Don’t Let Lawmakers Pretend Charity Is the Answer for Policy Failures 

The panicked phone calls started at the end of February. As the official notices of a significant reduction in Supplemental Nutrition Assistance Program (SNAP) allotments reached our neighbors, this new reality was sinking in.

The decision to take food resources away from approximately 785,000 low-income New Jersey residents (and millions of others across the country) happened hundreds of miles away many months ago, when Congress decided – and the President approved – a provision in the federal budget bill that rescinded a pandemic-related increase in monthly SNAP benefits. 

With a stroke of a pen, lawmakers in Washington took away meals from children, seniors, working families, and many others. In Monmouth and Ocean Counties alone, nearly 88,000 of our neighbors – more than half of them children – are experiencing a monthly benefit cut of about $190 per household. The scope of such a loss – enough for approximately 1.5 million meals every month – is beyond the ability of charitable food assistance providers to make up.

Before these cuts even took effect, reliance on food pantries at the Shore was already around 70 percent higher than last year. Across Ocean and Monmouth Counties, Fulfill has been distributing food at an unprecedented rate, more even than at the height of the pandemic. We have been adding mobile pantry sites to supplement our network of food pantries and soup kitchens. While we take pride in supplying enough food for more than 1.1 million meals per month, we cannot pretend that charity is the answer to a failure of policy.

Federal policymakers’ justifications for this cut seem to have forgotten the obvious: that food is a survival need. To a family facing a sudden, drastic cutback of their food budget, it is hardly relevant that the increase in benefits, in place since March 2020, was always meant to be temporary, or that Congress would redirect those funds to another worthy purpose.

We are grateful for our state’s leadership – on the part of Governor Phil Murphy, Assembly Speaker Craig Coughlin, and Senate President Nicholas Scutari – for mitigating the most severe cuts. Their swift, coordinated action raised the minimum monthly SNAP benefit from $23 to $95 in time to prevent the deepest harm to some of our most vulnerable neighbors, primarily seniors and people with disabilities. In addition, Governor Murphy’s budget proposes historic investments in food security.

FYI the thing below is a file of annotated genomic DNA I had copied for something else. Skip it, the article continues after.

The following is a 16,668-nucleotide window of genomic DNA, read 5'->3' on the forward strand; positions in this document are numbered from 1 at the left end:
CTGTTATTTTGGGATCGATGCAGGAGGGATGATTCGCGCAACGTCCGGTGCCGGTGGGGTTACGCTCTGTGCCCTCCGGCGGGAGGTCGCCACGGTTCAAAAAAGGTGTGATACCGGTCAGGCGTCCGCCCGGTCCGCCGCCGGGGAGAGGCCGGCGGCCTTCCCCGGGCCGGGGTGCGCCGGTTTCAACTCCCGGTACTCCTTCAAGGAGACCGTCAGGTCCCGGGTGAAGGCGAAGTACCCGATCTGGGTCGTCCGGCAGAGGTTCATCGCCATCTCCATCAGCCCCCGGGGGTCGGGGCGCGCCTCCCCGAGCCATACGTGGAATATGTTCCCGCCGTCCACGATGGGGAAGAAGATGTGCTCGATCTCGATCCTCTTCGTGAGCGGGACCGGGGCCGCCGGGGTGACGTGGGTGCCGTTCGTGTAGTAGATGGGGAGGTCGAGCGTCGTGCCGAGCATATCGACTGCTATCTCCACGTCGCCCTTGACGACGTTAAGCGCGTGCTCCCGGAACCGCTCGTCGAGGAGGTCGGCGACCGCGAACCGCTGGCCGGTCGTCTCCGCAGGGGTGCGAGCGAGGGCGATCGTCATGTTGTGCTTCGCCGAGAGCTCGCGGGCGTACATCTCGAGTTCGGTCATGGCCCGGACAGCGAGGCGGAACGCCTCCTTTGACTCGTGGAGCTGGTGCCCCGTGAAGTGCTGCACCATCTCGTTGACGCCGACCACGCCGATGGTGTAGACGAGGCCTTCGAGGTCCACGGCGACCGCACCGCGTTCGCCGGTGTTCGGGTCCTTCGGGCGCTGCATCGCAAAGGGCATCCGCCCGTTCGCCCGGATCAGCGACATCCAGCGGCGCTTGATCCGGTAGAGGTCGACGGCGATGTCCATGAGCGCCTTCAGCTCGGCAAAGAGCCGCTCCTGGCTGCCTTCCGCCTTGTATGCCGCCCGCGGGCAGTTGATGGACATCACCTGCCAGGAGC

So, what is the lesson here? The stroke of a lawmaker’s pen can do unthinkable harm – but it can also meaningfully improve lives. That is why your voice is so critical. This year, Congress begins negotiating the Farm Bill – our nation’s single biggest investment to address and prevent food insecurity. Our representatives in Washington need to hear from all of us that they must strengthen, not weaken, SNAP. Our representatives in Trenton must also hear that supporting – and expanding on – the investments for food security in the Governor’s budget proposal is a top priority.

What else can we do? Our charitable food assistance network is abundant in heart and will take heroic measures to respond to this new crisis – that’s what we do. But this network is short on resources. Most food pantries operate on shoestring budgets without a single paid staff member. If you are fortunate to have the means, please donate to your regional food bank or to a food pantry near you. 

And if you or someone you know needs help? SNAP is still our first, best response to hunger. If you are not currently receiving SNAP, please call or email our Resource Connections Team for a screening to see if you qualify. And if you need immediate food assistance, text FINDFOOD or COMIDA to 888-918-2729 to find the nearest food pantry or soup kitchen.